Connected Community Priority Development Areas

San Mateo's Bay Meadows residential community.

Priority Development Areas (PDAs) are places near public transit that are planned for new homes, jobs and community amenities. By bringing transit, jobs and housing together, PDAs help the Bay Area reduce greenhouse gas emissions and begin to solve the region’s housing crisis.

PDAs located within walking distance of rail stations, ferry terminals and frequent bus stops are designated as Transit-Rich. PDAs that offer basic transit services and have committed to policies that increase mobility options and reduce automobile travel are designated as Connected Communities. For detailed information about PDA criteria and the designation process, visit the PDA web page.

The Metropolitan Transportation Commission (MTC) funds planning for Connected Community PDAs and prioritizes discretionary funds for transportation infrastructure projects to support growth in these areas through the One Bay Area Grant (OBAG) program.

Requirements to Qualify as a Connected Community PDA

All PDAs must be nominated by a local government with land use authority, located within an existing urban area, and planned for significant housing growth and/or housing and employment growth. Additionally, Connected Community PDAs must meet at least one of the following criteria:

  • At least 50% of the area is defined as High Resource or Highest Resource on the most recent Opportunity Map adopted by the California Department of Housing and Community Development
  • By 2026, complete one of the Vehicle Miles Traveled (VMT) reduction pathways shown below

VMT Reduction Pathways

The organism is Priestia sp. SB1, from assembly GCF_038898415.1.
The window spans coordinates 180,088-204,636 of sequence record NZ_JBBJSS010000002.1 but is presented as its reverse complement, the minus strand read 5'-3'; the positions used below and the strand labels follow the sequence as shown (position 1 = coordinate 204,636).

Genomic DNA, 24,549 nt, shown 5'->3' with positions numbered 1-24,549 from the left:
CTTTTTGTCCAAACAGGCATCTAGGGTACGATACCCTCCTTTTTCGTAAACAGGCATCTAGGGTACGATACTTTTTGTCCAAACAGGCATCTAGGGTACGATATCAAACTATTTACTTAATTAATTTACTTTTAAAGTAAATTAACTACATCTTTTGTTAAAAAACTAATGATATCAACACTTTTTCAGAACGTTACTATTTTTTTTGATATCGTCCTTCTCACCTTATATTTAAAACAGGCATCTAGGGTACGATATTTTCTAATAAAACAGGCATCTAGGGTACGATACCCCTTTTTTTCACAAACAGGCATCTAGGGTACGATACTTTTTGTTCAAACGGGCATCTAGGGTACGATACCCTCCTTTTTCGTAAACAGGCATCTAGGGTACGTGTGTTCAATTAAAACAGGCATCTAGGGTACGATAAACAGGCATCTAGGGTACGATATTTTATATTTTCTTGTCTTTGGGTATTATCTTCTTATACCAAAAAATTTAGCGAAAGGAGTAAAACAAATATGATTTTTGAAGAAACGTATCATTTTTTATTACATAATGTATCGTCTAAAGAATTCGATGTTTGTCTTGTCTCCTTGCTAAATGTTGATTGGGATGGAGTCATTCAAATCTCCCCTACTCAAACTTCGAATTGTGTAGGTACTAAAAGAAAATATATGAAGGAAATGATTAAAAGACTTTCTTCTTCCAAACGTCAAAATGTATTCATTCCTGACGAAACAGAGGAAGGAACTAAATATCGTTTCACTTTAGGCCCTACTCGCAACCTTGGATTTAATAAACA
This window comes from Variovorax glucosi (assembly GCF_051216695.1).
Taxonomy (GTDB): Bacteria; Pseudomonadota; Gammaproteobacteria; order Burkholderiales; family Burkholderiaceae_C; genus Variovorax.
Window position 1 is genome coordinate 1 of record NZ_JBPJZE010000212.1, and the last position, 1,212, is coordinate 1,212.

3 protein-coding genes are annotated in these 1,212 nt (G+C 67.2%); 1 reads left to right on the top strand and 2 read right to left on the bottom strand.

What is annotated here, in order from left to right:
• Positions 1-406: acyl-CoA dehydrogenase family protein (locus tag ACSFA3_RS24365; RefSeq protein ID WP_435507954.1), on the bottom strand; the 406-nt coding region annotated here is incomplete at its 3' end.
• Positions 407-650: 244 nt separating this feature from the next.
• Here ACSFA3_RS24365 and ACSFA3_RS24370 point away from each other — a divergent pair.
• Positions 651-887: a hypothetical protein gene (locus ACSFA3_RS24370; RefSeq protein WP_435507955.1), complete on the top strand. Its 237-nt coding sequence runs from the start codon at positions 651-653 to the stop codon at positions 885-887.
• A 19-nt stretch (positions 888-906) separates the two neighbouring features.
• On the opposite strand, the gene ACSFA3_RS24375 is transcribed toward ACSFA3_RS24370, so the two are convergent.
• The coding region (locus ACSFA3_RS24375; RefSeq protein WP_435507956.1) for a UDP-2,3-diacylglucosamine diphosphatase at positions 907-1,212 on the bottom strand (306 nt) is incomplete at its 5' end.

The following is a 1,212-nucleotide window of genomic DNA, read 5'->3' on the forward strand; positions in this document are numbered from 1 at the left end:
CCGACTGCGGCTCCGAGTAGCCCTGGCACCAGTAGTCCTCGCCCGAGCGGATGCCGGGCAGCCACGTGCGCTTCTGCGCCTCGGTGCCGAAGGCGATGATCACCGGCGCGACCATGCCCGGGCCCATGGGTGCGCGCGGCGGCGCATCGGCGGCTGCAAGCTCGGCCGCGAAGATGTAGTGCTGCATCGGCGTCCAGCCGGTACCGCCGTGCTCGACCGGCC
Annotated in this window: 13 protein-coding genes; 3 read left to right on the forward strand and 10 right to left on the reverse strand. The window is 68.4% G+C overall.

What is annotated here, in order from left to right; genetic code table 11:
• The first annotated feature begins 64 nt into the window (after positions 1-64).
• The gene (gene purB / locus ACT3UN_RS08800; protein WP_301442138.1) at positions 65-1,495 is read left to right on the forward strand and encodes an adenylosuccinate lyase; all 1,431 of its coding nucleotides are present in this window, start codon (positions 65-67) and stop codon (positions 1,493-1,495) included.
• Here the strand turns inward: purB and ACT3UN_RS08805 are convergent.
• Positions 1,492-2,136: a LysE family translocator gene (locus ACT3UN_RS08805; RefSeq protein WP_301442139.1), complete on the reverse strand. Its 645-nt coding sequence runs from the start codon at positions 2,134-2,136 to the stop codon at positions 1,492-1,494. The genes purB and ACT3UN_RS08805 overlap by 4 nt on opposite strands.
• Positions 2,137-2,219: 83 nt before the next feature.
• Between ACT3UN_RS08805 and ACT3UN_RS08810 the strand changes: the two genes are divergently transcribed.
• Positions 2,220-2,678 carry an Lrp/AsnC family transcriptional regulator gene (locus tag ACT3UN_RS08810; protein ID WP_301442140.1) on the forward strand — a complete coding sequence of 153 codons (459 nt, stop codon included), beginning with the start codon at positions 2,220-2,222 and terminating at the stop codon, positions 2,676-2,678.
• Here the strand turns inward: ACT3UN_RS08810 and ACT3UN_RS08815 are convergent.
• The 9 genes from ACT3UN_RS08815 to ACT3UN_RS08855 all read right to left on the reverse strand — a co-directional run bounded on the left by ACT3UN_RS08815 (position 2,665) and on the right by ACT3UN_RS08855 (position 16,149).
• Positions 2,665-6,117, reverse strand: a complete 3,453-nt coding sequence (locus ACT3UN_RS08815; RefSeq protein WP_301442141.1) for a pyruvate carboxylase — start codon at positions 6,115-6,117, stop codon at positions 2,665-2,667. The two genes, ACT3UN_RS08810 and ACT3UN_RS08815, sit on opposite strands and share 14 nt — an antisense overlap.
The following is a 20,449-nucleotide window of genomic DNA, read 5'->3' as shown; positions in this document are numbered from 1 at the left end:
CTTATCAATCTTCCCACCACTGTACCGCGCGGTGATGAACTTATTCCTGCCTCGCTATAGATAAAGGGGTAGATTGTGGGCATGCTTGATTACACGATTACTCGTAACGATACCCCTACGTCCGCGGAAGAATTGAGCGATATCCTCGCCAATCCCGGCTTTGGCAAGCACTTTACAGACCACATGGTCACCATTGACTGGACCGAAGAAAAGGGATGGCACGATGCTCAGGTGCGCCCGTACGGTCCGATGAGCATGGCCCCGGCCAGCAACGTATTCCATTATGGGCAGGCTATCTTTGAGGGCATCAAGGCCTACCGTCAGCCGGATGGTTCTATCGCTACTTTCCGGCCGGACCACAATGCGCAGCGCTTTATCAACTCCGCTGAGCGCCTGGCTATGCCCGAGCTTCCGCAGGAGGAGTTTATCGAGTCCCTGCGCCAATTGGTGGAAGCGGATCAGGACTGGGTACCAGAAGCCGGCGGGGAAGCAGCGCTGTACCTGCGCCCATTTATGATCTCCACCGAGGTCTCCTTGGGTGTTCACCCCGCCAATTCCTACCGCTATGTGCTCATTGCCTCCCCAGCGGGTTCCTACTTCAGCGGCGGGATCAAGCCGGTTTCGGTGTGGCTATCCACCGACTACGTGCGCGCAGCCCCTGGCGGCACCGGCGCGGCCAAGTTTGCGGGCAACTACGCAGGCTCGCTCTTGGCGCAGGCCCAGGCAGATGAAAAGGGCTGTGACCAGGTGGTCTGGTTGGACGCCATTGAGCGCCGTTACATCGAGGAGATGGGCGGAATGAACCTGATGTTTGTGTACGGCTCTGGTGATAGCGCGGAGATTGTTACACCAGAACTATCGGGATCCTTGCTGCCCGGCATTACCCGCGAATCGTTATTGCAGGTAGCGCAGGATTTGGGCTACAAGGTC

Two options are available for Connected Community PDAs to meet the VMT reduction policy requirement.

Option A achieves VMT reductions through requirements on new development projects to implement VMT-reducing measures and fund VMT-reducing infrastructure projects. Option B achieves VMT reductions through the identification of priority active transportation projects and preparation for competitive funding grants. Additional details regarding the elements required for each of the policies can be found below.

Option A

Option B

  • Local Road Safety Plan (LRSP)/Vision Zero Action Plan (VZAP) – A plan that uses a system-wide, data-driven analysis of collisions to generate a prioritized list of issues, risks and countermeasures that can be used to reduce fatalities and serious injuries on local roads, with an emphasis on bicycle and pedestrian safety.
  • Bicycle and Pedestrian Infrastructure Action Plan (BPIAP) – A near-term implementation plan for high-priority bicycle and pedestrian improvements that identifies the timeline and path forward to bring these projects to construction within the next one to three years.